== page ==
--Molly Giles, author of All the Wrong Places

Gripping, compelling, at once troubling and funny and deeply moving, Bloomland disturbs in all the right ways. John Englehardt has his finger on the pulse of America: our primitiveness and sophistication, our faith-hunger and empty yearning, our compulsion toward violence as the redemptive act, our relentless, romantic dance with death. With humor and insight and gorgeous prose, Englehardt traces the multiple faces of mass violence, giving us a stark and true and telling portrait of a place and a people in the heart of the country. This is a stunning debut.
--Rilla Askew, author of Most American: Notes from a Wounded Place

Bloomland, as its title suggests, is a garden of dark delights. Wise to the point of faint aphorism, but never glib, Englehardt guides us with a sure hand through the intimate terrain of collective horrors--acts of God and acts of man, not so different as one might think. I surfaced at the end as if from a deep immersion, feeling as though I'd been carried very far away--not drowned, buoyed--to a place that, seen so sharply, looked, frighteningly and reassuringly, like home.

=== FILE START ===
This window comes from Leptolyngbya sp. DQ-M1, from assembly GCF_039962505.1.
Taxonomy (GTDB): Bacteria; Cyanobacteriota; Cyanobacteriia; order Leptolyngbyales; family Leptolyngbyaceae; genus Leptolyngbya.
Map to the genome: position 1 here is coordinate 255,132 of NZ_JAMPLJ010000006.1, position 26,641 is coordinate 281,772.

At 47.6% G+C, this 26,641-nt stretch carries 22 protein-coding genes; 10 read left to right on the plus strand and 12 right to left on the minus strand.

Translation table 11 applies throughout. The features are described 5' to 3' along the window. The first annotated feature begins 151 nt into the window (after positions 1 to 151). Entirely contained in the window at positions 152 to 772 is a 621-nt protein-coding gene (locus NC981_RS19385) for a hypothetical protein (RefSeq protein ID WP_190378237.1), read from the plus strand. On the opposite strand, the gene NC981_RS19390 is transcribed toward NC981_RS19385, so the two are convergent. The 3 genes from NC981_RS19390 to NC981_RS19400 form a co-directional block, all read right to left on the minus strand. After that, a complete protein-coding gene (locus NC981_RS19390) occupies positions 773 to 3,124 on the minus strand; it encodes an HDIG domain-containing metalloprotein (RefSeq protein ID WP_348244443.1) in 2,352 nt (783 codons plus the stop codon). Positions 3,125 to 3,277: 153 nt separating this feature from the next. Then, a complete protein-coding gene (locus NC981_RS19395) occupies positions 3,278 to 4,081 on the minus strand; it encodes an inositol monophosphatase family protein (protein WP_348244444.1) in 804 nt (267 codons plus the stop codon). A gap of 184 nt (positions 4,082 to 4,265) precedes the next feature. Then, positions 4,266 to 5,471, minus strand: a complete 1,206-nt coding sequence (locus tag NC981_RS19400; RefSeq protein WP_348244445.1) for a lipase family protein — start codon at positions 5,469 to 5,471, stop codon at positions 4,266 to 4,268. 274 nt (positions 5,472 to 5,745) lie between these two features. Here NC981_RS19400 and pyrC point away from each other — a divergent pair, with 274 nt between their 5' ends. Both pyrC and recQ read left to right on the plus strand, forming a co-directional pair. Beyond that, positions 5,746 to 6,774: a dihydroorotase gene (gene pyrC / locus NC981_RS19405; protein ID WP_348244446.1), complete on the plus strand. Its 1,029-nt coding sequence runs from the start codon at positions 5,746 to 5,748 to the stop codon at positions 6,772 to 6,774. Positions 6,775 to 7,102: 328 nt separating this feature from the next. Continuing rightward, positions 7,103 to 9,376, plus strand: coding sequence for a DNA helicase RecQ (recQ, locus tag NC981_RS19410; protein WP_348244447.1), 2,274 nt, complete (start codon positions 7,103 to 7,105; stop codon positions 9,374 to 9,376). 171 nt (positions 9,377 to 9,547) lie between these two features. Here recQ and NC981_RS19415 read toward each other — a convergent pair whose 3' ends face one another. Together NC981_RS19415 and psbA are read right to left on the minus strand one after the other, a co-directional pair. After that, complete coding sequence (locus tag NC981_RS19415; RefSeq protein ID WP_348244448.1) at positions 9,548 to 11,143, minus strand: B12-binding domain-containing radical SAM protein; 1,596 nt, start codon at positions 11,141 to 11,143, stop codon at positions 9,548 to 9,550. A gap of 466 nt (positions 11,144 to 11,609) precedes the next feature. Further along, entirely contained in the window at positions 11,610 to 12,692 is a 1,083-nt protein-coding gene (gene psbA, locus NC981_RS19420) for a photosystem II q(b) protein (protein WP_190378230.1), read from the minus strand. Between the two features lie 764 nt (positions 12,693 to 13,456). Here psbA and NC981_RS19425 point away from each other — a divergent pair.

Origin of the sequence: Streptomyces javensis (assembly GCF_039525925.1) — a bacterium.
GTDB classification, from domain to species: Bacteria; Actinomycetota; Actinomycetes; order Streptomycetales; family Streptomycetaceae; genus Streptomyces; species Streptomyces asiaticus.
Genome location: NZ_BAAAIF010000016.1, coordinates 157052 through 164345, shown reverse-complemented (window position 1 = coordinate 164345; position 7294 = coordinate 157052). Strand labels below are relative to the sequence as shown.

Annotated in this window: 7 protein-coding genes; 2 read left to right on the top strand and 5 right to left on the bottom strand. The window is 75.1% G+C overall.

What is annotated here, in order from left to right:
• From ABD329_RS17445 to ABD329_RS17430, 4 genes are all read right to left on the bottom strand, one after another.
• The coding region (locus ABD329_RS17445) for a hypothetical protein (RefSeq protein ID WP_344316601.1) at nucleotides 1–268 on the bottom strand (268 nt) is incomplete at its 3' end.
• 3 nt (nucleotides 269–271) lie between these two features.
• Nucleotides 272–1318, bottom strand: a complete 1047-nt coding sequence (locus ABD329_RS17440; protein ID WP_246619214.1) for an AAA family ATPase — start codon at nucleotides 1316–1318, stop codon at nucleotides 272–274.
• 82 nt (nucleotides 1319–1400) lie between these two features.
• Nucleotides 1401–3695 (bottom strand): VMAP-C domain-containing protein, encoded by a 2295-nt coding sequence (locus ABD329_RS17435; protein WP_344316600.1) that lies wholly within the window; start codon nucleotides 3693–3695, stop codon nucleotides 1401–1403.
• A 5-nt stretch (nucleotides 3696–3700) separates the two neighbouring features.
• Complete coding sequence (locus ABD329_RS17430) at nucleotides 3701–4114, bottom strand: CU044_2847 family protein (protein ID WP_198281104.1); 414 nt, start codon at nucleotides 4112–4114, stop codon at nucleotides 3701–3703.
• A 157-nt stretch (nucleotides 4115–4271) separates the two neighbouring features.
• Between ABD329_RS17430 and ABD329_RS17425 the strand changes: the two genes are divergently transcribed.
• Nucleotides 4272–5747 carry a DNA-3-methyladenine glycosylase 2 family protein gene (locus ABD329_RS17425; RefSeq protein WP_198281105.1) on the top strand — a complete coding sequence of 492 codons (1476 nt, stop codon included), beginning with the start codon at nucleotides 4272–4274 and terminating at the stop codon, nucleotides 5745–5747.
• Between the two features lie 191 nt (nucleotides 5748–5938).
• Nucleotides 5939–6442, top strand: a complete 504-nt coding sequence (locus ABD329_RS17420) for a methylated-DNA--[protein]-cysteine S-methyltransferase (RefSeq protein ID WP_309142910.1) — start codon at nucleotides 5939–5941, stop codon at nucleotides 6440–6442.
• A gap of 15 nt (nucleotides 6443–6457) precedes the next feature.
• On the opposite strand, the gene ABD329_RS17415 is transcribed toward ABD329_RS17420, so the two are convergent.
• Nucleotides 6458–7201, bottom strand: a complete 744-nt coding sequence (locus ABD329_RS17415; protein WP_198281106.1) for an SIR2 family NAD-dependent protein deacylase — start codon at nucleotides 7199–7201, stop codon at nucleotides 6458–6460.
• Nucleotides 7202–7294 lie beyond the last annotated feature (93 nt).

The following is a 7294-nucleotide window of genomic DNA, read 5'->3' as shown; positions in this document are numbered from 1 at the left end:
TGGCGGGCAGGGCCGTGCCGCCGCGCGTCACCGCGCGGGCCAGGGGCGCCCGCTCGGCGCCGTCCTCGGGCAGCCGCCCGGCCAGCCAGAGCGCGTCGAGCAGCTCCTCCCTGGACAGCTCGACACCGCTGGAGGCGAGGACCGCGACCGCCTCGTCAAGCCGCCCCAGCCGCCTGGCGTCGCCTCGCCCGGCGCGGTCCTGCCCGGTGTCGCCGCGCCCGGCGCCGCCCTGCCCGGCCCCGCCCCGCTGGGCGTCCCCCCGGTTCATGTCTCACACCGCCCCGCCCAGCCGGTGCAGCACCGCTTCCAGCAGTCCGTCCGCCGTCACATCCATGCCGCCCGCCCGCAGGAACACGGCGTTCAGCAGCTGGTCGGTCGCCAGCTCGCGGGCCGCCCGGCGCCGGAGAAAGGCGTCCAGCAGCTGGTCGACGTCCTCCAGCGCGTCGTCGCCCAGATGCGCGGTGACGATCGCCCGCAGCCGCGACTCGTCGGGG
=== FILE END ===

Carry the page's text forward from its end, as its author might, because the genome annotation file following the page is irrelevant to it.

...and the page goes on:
--Padma Viswanathan, author of The Ever After of Ashwin Rao

This book is crammed full of sentences so brutal and good you want to copy down and remember them. It's got insights into sadness and desperation but also into the longing to be something else that sometimes saves us. It's amazing.
--Rebecca Brown, author of Not Heaven, Somewhere Else

In beautifully wrought prose, John Englehardt paints a searing portrait of violence and its aftermath, a haunting reckoning with death that shimmers and pulses with life.